“He has made everything beautiful in its time. He has also set eternity in the human heart; yet no one can fathom what God has done from beginning to end.” Ecclesiastes 3:11
Tada! The last puzzle piece snapped into place and felt so satisfying. The puzzle didn’t start out with such fuzzy feelings. 1000 random pieces overwhelmed me. Just turning over that many pieces of cardboard to see the shiny, painted side seems to take forever.
I manage a puzzle by separating out edge pieces and the rest into piles of similar colors. I then tackle one element within the scene. The entire picture is beyond recognition, but if I can fit four pieces together to recognize one object, I’m more likely not to give up.
COVID-19 has pitched us all into a confusing box of puzzle pieces, and each of us comprise one small scene in the larger picture. The smaller scenes are forming.
Here is my scene. In the neighborhood, spring began unfurling with the onset of the virus in the United States, building with life, color and promise, despite opposite news of corona. With the luxury of time now, walking down the street to the park with wind streaming my hair, I hear competing choirs of birdsong, breathe aromas from jasmine, citrus blooms and magnolia blossoms, and view floating dogwood and regal irises, all observations I’d have missed if I were in the car dashing to another meeting. Neighbors working in their yards raise their hands to wave. Others walk or run, some pushing strollers or hang onto leashed dogs. Yesterday, a friend counted 57 people out during his three mile run.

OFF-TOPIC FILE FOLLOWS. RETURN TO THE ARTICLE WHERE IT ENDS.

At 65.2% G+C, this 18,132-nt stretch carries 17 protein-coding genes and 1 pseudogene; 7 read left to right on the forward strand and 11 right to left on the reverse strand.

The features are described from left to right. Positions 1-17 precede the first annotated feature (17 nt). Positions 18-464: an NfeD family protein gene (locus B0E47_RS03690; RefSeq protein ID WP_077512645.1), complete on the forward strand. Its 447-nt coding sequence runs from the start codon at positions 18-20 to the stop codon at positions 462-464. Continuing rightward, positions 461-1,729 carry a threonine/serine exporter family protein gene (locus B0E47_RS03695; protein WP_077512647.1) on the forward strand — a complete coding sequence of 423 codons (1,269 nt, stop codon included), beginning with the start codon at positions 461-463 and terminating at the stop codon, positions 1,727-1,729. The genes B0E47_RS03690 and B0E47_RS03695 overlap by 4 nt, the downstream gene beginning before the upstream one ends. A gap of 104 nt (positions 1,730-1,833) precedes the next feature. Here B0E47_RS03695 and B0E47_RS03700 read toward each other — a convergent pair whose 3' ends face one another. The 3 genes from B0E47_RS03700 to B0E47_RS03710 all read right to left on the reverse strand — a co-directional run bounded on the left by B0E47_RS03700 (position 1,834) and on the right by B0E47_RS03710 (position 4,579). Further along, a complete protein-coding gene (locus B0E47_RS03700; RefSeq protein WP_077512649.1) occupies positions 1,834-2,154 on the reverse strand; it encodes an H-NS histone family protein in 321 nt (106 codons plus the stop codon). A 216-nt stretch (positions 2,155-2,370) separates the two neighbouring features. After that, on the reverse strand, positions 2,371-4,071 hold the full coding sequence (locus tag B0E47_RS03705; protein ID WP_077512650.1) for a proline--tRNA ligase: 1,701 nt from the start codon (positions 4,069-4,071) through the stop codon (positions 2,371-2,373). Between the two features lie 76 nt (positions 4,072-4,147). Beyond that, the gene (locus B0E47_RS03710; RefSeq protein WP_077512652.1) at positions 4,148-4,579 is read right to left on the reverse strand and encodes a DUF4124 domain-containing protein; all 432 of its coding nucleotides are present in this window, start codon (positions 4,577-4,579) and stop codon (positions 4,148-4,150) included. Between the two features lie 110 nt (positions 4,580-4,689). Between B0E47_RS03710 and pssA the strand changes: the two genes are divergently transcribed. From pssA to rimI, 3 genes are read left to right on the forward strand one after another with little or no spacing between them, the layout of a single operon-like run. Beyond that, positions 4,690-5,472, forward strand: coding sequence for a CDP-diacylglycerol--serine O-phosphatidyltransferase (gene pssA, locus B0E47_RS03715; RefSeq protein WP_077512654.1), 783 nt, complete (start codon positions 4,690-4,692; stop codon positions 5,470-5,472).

Here is a contrasting scene. Fear rides the air in a different neighborhood. Isolation and sickness feed anxiety, and the darkness mutes color from trees and sky. My extroverted friends live in this neighborhood, and they are suffering with social distancing. Hugs, laughing in groups, a church bursting with worshipers fortify them, but without volume of community, they languish and grieve. This is how they’re made.
We introverts, however, are warmed by one-on-one, smaller interactions. We’re fed with solitary time. This is how we are made. When our sons were young, following me from kitchen to bathroom to bedrooms, hanging on wanting to play or snack or demanding judgment on a brother, I was exhausted and irritable and felt horrible for having such feelings about my own offspring. I understand myself better now, and extend grace to that introverted mother who was drained without quiet and solitude.
I feel guilty, even scandalous, for soaking in so much joy when others suffer around the world, but the Lord does not chastise me. Instead, He is granting me grace and takes pleasure in my enjoyment of His works. He is present in beauty and ashes, and He should be worshipped in both. God offers grace to all of us, to those sorrowing illness and severance from community, and also to those refreshed by stillness and spring’s delight.
We rejoice with those who rejoice and grieve with those who grieve, but neither consumes us. Our differing perspectives and presence are necessary to complete the whole picture. God knows, without help, how the pieces go together to complete a perfected scene, and He is at work. He makes everything beautiful in its own time.